Open Phenology began with the speculation that I might deploy phenology as a lens to witness and understand outdoor experiences in everyday life. What developed was an action- and inquiry-based practice of observing and chronicling natural phenomena around the Walker Art Center’s campus. The project's watchword, "WITNESS :: CHANGE :: TOGETHER," speaks to my intention to positively transform the way we perceive our environment. By focusing on ephemeral biological phenomena, I hope to encourage a reverent stewardship for nature by re-enchanting our relationship with it.
What do I mean by "action-and inquiry-based" practice? I mean an intentional approach with the following components:  
  • Routine observations of the environment—looking carefully and spending time
  • Documentation—writing notes, taking photos, recording videos, etc.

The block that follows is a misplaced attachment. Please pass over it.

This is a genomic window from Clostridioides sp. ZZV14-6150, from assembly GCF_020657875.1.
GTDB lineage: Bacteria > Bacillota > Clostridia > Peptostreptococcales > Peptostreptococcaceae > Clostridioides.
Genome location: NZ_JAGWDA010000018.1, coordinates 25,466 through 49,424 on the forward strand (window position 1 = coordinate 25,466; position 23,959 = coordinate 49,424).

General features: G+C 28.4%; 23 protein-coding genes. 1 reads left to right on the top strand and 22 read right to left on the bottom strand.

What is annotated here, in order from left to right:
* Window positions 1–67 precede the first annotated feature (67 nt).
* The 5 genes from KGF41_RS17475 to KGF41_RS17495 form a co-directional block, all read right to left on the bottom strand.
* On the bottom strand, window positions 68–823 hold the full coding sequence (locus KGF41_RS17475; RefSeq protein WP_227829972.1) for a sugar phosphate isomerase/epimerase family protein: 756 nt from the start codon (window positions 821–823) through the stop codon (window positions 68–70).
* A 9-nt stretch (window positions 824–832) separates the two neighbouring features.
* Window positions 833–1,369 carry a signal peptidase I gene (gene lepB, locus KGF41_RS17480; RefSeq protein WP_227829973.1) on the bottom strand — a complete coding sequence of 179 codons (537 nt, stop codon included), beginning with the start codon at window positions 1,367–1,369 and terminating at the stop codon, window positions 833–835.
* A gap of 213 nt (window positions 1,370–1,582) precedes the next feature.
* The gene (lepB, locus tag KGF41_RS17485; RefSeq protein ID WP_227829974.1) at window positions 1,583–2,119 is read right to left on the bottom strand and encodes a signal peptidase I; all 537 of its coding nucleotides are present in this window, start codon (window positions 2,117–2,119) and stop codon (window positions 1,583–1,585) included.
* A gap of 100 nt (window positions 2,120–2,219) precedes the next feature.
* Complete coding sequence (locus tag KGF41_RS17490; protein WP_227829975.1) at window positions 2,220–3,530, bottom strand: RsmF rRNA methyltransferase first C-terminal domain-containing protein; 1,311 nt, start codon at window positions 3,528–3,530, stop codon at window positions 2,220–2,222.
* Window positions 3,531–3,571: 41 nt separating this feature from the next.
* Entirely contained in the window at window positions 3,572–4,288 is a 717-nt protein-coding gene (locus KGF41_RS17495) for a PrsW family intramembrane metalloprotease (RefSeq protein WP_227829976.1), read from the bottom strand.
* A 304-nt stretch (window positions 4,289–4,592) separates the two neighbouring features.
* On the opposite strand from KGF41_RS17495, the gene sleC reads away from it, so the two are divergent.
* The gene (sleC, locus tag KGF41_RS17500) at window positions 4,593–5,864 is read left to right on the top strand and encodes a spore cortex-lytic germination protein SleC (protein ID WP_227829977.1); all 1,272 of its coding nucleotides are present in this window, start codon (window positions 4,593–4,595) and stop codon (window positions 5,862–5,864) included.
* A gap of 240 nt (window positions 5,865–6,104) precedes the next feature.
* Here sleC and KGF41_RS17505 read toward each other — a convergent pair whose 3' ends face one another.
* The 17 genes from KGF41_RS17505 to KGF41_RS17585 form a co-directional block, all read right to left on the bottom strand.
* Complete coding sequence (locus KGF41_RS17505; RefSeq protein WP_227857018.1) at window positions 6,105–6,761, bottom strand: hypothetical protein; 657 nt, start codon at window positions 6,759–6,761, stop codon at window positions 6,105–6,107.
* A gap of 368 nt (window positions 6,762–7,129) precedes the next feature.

• Storytelling—by which I mean describing a sequence of events from a specific point of view
  • Asking questions, synthesizing information, and asking more questions
  • Speculating, postulating, and hypothesizing
  • Light research—seeking answers from experts and peers, online and in books
Since September 2011, Open Phenology has been a largely solitary pursuit, but it maintains a public side in the form of online storytelling (blogs, photos, videos,etc.). As the ongoing narratives progress, a consistent theme emerges: placing attention on ephemeral biological phenomena can enrich our daily lives and re-enchant our relationship with nature. Open Phenology sets a model for how we might witness lifeforms in our environment, share those experiences with others, and change our perceptions of the ecosystem we inhabit. At Open Phenology's core are essential drives to contemplate the temporary nature of things and engage the intellect with different ways of knowing (observing, building hypotheses and concepts, etc.).

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